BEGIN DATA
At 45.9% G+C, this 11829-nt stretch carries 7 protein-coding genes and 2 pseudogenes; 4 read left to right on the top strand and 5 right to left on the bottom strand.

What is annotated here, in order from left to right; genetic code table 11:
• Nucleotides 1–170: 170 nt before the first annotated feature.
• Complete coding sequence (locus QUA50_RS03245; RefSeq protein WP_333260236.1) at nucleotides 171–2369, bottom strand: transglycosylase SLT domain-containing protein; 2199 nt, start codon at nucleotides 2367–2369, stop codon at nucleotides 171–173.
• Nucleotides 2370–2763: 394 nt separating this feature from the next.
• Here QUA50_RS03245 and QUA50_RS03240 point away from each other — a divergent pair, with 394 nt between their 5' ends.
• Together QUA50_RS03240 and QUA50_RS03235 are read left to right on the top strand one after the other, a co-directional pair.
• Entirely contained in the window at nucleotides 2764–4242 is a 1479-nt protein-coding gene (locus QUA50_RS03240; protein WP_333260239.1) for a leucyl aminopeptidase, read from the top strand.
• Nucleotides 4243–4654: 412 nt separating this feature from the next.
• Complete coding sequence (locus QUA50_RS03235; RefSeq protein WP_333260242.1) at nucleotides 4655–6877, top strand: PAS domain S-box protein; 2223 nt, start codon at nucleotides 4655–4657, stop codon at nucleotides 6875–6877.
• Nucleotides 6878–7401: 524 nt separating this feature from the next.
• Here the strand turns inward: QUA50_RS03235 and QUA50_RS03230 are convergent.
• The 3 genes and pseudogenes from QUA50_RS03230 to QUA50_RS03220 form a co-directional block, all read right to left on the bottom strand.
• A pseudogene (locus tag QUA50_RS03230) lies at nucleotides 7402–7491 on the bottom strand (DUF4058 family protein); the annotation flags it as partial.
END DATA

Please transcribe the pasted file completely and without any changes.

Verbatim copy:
At 45.9% G+C, this 11829-nt stretch carries 7 protein-coding genes and 2 pseudogenes; 4 read left to right on the top strand and 5 right to left on the bottom strand.

What is annotated here, in order from left to right; genetic code table 11:
• Nucleotides 1–170: 170 nt before the first annotated feature.
• Complete coding sequence (locus QUA50_RS03245; RefSeq protein WP_333260236.1) at nucleotides 171–2369, bottom strand: transglycosylase SLT domain-containing protein; 2199 nt, start codon at nucleotides 2367–2369, stop codon at nucleotides 171–173.
• Nucleotides 2370–2763: 394 nt separating this feature from the next.
• Here QUA50_RS03245 and QUA50_RS03240 point away from each other — a divergent pair, with 394 nt between their 5' ends.
• Together QUA50_RS03240 and QUA50_RS03235 are read left to right on the top strand one after the other, a co-directional pair.
• Entirely contained in the window at nucleotides 2764–4242 is a 1479-nt protein-coding gene (locus QUA50_RS03240; protein WP_333260239.1) for a leucyl aminopeptidase, read from the top strand.
• Nucleotides 4243–4654: 412 nt separating this feature from the next.
• Complete coding sequence (locus QUA50_RS03235; RefSeq protein WP_333260242.1) at nucleotides 4655–6877, top strand: PAS domain S-box protein; 2223 nt, start codon at nucleotides 4655–4657, stop codon at nucleotides 6875–6877.
• Nucleotides 6878–7401: 524 nt separating this feature from the next.
• Here the strand turns inward: QUA50_RS03235 and QUA50_RS03230 are convergent.
• The 3 genes and pseudogenes from QUA50_RS03230 to QUA50_RS03220 form a co-directional block, all read right to left on the bottom strand.
• A pseudogene (locus tag QUA50_RS03230) lies at nucleotides 7402–7491 on the bottom strand (DUF4058 family protein); the annotation flags it as partial.